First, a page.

A system approach, one school district approach to implementing a diversity plan: perception of board members, administrators, principals, and teachers, addressing race, ethnicity, and social economics
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The intent of this study was to investigate a system approach to implementing a diversity plan in a chosen school district, with emphasis on (1) why a chosen school district utilized a systems approach in implementing a diversity plan to meet the needs of their ever changing ethnically diverse, disadvantaged, and multilingual population, (2) what process did the district use in meeting the needs of a diverse population, and (3) can a business model be transformed and used in an educational system to meet the needs of the internal forces as well as those external forces. The Cox’s Model for Cultural Change was used to analyze the district diversity plan. The district diversity plan had six categories while the Cox Model has five. According to the Cox Model, to have an effective organizational change the change effort should include all the five themes and sub- themes. The change effort should be continually assessed and refined over time in a process of continuous loop learning. A qualitative case study methodology was used to collect and report the data for this study. The data collected in this study included intensive open-ended and follow-up interviews. The data sources were comprised of one board member, three administrators, four principals, and eight teachers. Of the sixteen participants, six members were of color and ten were European-American teachers, principals, and administrators. The constant comparative method was used to analyze the data. In analysis, the themes utilized for this study, comparing the leadership of the board member, administrators, principals, and teachers, congruence in leadership as described by Cox did not exist. Failure to utilize all the elements of the Cox Model made Mayflower ISD Diversity Plan weak. Lack of communication across the district hampered Mayflower ISD to embrace diversity. The finding from this study using the three categories Leadership, Education, and Follow-Up revealed that it was lacking in continuity, understanding, implementation, guidance, and trust. In conjunction with the review of literature and an analysis of the data, the findings from this study reveal that the district will not meet its’ overall objective of embracing diversity district wide.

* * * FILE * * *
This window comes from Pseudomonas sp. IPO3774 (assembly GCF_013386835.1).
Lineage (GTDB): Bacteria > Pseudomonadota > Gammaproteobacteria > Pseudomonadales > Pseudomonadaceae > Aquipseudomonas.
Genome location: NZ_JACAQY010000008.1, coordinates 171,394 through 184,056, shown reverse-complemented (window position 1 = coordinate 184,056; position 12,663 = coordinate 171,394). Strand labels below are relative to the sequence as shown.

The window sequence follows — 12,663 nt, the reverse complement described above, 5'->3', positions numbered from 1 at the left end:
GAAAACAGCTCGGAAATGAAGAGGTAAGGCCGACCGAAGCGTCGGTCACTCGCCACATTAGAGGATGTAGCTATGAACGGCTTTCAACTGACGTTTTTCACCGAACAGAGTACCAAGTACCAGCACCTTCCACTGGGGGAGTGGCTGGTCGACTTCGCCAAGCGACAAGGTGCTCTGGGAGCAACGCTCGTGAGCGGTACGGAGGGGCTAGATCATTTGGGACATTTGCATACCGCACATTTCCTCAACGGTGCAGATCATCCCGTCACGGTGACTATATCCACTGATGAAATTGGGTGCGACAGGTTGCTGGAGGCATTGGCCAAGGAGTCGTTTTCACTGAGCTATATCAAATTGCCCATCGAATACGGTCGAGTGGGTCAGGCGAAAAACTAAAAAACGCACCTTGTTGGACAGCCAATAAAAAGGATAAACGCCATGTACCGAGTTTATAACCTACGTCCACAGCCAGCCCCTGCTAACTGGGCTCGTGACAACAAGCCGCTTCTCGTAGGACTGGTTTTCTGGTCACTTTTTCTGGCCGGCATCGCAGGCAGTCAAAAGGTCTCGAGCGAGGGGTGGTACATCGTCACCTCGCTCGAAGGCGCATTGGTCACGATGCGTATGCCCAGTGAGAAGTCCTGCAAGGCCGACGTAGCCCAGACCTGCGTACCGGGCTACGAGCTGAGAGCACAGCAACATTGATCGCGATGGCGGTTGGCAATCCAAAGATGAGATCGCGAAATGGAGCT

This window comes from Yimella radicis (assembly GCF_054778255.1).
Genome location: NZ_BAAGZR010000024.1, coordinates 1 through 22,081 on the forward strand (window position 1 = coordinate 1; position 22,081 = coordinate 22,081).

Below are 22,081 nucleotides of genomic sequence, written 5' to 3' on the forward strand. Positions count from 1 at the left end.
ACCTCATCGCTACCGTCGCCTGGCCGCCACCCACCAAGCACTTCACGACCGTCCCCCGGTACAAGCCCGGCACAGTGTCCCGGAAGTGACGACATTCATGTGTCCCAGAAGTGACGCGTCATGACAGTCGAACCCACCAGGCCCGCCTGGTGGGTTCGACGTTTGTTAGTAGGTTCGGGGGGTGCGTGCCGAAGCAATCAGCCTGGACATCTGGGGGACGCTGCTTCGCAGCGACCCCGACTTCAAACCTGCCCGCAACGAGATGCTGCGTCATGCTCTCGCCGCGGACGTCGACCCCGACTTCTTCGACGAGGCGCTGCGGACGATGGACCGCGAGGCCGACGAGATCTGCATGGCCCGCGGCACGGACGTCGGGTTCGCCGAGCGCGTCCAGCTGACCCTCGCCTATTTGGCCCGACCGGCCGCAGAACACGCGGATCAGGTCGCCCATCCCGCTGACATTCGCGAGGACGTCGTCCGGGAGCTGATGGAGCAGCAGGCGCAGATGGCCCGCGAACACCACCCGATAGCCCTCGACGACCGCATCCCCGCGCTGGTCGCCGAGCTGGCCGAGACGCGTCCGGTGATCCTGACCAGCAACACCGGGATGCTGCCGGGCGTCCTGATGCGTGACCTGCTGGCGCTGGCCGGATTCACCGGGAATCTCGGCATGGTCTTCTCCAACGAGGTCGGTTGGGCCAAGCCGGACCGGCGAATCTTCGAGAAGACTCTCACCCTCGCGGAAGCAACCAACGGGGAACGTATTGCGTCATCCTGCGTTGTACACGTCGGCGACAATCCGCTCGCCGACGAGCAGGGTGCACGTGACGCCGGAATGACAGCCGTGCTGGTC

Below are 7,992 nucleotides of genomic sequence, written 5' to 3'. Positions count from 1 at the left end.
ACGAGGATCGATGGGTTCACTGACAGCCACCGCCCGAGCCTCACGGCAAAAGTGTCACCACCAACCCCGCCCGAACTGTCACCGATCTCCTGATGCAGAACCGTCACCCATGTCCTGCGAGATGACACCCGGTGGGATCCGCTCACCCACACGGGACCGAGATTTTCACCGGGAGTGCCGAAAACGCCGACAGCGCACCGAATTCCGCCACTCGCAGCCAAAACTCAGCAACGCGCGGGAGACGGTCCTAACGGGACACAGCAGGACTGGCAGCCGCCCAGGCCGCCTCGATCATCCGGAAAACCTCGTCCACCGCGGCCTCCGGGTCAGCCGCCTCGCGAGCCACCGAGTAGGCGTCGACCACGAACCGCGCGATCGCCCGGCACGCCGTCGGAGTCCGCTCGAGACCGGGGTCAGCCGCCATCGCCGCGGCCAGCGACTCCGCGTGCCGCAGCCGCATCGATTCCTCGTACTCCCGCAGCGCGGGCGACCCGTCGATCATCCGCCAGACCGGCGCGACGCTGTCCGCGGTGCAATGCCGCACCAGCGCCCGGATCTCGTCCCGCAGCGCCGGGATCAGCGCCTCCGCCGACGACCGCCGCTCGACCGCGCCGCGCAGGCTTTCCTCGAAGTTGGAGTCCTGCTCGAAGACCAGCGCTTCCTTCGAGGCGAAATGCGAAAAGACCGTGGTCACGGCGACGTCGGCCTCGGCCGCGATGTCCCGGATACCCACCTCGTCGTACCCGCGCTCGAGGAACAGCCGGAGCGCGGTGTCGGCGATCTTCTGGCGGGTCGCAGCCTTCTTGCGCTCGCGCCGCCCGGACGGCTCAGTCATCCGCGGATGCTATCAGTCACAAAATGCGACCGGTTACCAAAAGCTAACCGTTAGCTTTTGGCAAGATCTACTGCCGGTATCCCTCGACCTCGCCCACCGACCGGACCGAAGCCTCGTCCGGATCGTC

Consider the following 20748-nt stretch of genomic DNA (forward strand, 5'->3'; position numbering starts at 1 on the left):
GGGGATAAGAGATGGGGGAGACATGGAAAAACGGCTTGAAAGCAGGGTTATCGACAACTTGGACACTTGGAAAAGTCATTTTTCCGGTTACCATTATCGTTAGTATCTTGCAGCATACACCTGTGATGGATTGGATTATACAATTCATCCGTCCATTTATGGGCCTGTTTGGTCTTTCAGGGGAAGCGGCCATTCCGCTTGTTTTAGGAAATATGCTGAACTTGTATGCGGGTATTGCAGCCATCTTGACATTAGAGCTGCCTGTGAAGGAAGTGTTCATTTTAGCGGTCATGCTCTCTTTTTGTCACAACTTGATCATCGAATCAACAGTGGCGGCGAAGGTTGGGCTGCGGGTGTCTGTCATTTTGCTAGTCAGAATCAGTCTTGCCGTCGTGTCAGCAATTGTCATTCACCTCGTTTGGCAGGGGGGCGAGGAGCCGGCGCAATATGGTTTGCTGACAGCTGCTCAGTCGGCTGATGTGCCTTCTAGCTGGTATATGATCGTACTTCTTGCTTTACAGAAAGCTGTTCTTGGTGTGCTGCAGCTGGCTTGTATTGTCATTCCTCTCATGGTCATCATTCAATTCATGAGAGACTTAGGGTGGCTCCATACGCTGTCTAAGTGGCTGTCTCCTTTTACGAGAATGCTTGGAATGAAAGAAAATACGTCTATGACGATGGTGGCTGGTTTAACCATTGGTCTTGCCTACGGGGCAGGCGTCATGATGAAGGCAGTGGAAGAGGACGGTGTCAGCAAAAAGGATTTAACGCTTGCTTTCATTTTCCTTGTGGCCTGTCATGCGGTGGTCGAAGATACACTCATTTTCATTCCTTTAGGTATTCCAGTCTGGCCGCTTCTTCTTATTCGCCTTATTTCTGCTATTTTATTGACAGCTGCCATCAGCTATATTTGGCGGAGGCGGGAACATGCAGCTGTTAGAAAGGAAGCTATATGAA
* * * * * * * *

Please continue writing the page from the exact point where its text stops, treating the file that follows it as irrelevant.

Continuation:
SubjectImplementing a Diversity Plan
Young, Billy Lee (2007). A system approach, one school district approach to implementing a diversity plan: perception of board members, administrators, principals, and teachers, addressing race, ethnicity, and social economics. Doctoral dissertation, Texas A&M University. Available electronically from